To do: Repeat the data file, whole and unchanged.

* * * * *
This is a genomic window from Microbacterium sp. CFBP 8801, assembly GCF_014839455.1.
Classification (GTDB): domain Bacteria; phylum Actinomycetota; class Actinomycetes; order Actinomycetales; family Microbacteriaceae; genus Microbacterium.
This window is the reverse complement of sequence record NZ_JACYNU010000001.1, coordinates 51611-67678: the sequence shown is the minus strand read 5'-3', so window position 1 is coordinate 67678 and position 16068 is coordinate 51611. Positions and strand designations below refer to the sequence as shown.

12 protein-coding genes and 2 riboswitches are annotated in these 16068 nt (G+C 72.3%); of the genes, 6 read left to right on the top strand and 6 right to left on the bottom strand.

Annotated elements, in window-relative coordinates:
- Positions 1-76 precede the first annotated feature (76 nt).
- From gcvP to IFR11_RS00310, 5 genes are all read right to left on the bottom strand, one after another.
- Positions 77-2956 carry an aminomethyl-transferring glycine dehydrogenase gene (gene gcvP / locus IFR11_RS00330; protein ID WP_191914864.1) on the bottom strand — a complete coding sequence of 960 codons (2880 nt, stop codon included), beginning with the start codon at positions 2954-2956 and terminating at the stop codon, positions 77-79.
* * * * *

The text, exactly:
This is a genomic window from Microbacterium sp. CFBP 8801, assembly GCF_014839455.1.
Classification (GTDB): domain Bacteria; phylum Actinomycetota; class Actinomycetes; order Actinomycetales; family Microbacteriaceae; genus Microbacterium.
This window is the reverse complement of sequence record NZ_JACYNU010000001.1, coordinates 51611-67678: the sequence shown is the minus strand read 5'-3', so window position 1 is coordinate 67678 and position 16068 is coordinate 51611. Positions and strand designations below refer to the sequence as shown.

12 protein-coding genes and 2 riboswitches are annotated in these 16068 nt (G+C 72.3%); of the genes, 6 read left to right on the top strand and 6 right to left on the bottom strand.

Annotated elements, in window-relative coordinates:
- Positions 1-76 precede the first annotated feature (76 nt).
- From gcvP to IFR11_RS00310, 5 genes are all read right to left on the bottom strand, one after another.
- Positions 77-2956 carry an aminomethyl-transferring glycine dehydrogenase gene (gene gcvP / locus IFR11_RS00330; protein ID WP_191914864.1) on the bottom strand — a complete coding sequence of 960 codons (2880 nt, stop codon included), beginning with the start codon at positions 2954-2956 and terminating at the stop codon, positions 77-79.